Speculations on Openings, Closings, and Thresholds in International Public Media
Sunday, September 20, 2009
"I will bring Americans together to strengthen our communities," exhorted Fox News pundit Glenn Beck, sarcastically acting out the AmeriCorps pledge in his July 24 broadcast. Costumed in lederhosen, white knee socks, and a blue tie, he stood atop a desk in front of a blackboard with an American flag last July during his Fox broadcast. He sung a refrain from "Edelweiss" at the end.
Quoting President Obama that "Americorps will be better financed than the military," Beck has insinuated that Americorps members are Nazis and Obama’s SS.
Beck’s vitriol against the rise of socialism, the inclusion of community activists into the current administration, and the destruction of the free market empire has picked up steam since President Obama signed the Edward M. Kennedy Serve America Act on April 21 The Act reauthorizes and expands national service programs to engage 4 million Americans.
The goal is to expand AmeriCorps from 75,000 to 250,000 by 2017. According to a White House press release, applications this year to AmeriCorps tripled from 2008.
If Beck took a minute to abandon his avant garde performance art career, he might have noticed that passage of the Act garnered bipartisan support. Even George Bush supported it.
But if you take off your lederhosen, hop off the table, and get out of the Fox Studios in New York City, the view from the ground looks, well, quite different. One might even ask, has Glenn Beck ever left the safe confines of his well-lit New York City studio to actually talk to real people working to build the non profit media arts infrastructures in the United States? I doubt it.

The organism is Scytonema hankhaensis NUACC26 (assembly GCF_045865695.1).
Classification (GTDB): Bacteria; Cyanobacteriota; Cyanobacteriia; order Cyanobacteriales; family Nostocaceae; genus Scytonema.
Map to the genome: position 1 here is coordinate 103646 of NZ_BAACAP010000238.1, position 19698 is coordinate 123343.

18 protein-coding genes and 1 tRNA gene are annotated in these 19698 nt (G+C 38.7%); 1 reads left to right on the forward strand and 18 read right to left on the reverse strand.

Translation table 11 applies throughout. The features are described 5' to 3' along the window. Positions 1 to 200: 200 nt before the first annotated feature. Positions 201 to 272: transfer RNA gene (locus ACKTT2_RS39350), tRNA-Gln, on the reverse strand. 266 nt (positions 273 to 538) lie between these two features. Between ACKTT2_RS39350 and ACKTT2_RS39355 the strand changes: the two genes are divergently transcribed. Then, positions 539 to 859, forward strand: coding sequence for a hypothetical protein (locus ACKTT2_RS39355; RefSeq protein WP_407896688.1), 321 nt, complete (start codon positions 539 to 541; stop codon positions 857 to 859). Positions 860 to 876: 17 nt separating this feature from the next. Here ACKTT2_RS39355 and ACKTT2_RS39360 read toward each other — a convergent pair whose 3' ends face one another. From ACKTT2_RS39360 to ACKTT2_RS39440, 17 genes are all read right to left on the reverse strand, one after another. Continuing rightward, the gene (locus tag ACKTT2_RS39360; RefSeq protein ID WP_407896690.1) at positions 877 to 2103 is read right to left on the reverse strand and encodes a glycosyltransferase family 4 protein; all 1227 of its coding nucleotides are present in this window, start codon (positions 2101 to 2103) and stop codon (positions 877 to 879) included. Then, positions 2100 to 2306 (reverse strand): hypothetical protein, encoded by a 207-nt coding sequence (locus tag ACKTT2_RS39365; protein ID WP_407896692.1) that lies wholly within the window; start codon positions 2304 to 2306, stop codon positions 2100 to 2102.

"The Digital Arts Service Corps is a small investment to cause exponential change in communities," counters Belinda Rawlins, the focused, passionate and clear-eyed executive director of the Transmission Project.
As Free Press’ Craig Aaron has pointed out, the US spends a paltry $1.37 per person for public media, compared to Canada’s $22 per person, England’s $80 per person—and the even more mind boggling figure of the US spending $565 per person to bail out AIG.
The Transmission Project, a non-profit center housed in the College of Public and Community Service at the University of Massachusetts-Boston, matches Digital Arts Service Corps (DASC) members with public media organizations. Its motto is "amplify the power of public media and technology."
A 2009 Tulane University graduate from Maryland, Kelsey Parris embodies this motto. The Transmission Project placed her with the Southern Food and Beverage Museum, which preserves the cultural foodways of minority cultures of the American south and advocates for literacy, nutrition and health. Parris is helping to maintain their webpage, migrate to a new website, and to stay visible online. "It’s a great experience to help a small organization," explains Parris. "I’m learning a lot and I’m having fun."
Digital Arts Service Corps members work with nonprofit public media groups around the country to help organizations become stronger in serving their mission and delivering their services. DASCorps members contribute skills and knowledge in website building, technical programs, board development, fundraising, managing volunteers and other key capacity building activities. The goal of DASCorps members is sustainable change for organizations.
The range of organizations where DASC have been placed show the depth, breadth, reach, impact and yes, redefinition of the public media field in local communities—about as opposite from Fox News as one can go. There’s the Academy for Career Development in Rochester, New York that provides educational opportunities for disabled, disadvantaged, and displaced children, youth, and adults. And Pro Bono Net, focused on increasing "access to justice for the millions of poor people who face legal problems every year without help from a lawyer." And the Grand Rapids Community Media Center, which uses media to tell stories from Western Michigan. And the New Mexico Media Literacy Project which cultivates critical thinking about "media culture to build healthy and just communities."